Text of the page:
Each mother, though determined not to shed a tear, was soon crying freely as she, in her turn, spoke about her own daughter and shared her inner most thoughts and hopes for her daughter. Sobs and sniffles dominated each speech. Some mothers spoke extempore, others had flash cards but could not see enough to read through their tears, still others had typed out words on handheld devices but forgot passwords or had to search for their spectacles, clearly spelling out that they did, indeed, have grown up daughters! Most of the girls had tears in their eyes too but were smiling broadly as well, eager to taste a new life. Many held on to their mothers as they struggled to speak, as if to lend them strength, as the mothers spoke of mentally preparing for the fact that all too soon it would be time to say good bye. At our table too, the Junior mothers tore open my packet of tissues as we could see ourselves right there at this time next year...My pretty yellow napkin was already a sodden mess and I, too, grabbed a fresh one from the pack. As expatriate parents at an international school, we send our children  away not just to a college in the same city, or to another city in the same country or to another country on the same continent. We are or will be sending our children to a different continent altogether, often a couple of continents away! So that makes it even harder, especially as the children are just seventeen and eighteen years of age...
There was laughter too amidst the rheum, as a mother spoke of how her own mother had gifted her a towel when she first went away to college! She had had it for many decades and it always reminded her of her mother. She finally threw out the threadbare towel one day but has regretted the action ever since. So she gifted her daughter a beautiful blue, ribbon edged towel and hoped it would soon become a precious item for her!
Another mother draped a colourful African stole around her daughter's shoulders and said the girl's late father had bought this for his daughter and she had chosen to give it to her on that day, as a reminder of the fact that the father would always be a part of his daughter's life...A few mothers spoke of daughters raiding their wardrobes, their jewellery boxes and their shoe closets. These were the little slices of life, as mothers of daughters, that they would miss, as the girls moved away to start their own life.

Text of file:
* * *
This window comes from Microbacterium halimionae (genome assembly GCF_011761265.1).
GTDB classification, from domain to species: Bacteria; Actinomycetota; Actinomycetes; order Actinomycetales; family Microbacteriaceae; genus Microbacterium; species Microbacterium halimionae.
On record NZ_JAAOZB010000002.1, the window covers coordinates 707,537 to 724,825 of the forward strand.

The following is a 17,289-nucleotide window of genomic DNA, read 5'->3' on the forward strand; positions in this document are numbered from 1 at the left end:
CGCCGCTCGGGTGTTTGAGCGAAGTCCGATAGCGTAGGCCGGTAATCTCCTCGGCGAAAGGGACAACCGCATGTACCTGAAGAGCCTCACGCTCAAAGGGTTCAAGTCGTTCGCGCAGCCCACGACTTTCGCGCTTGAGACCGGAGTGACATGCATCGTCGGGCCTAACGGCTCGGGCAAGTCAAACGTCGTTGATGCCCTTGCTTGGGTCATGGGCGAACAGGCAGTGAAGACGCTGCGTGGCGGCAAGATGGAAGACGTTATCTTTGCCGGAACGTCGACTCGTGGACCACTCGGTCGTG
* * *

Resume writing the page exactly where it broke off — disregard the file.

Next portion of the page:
Yet another lady spoke of how this particular daughter had been born just a couple of months after her own mother's death, leading her to always seeing her own mother in her daughter and she and her husband have even given the baby the grandmother's name. A mother daughter bond that has transcended death...
Whether it was an only daughter, or the first one or the middle one or the youngest one that was going away, one thing was clear to me, that it never became easier and the pain seemed raw and fresh, as was evident from the reactions of even mothers who, by now, had become veterans at saying good bye, having sent older children away to college earlier. It simply spelled out the fact that each child is unique and has his or her own special place in a parent's heart. The fact that they were sending out their precious girls into an uncertain and dangerous world was underlined by the fact that the elder daughter of one of the Senior mothers there had been in Nepal during the earthquake last week. She had been at the airport, ready to leave, when the quake struck, leaving her stranded there till she was able to safely fly out a couple of days later.
And so we Junior mothers sipped our tea in this oestrogen charged atmosphere as we watched the mothers and girls exchange reminisces and hugs, promise to keep in touch, take pictures and pray for each other, even as the little nestlings looked set to fly... Can you blame us if our tea tasted a tad salty?

                                                                     The stage is set!

                                                                          Tea Time!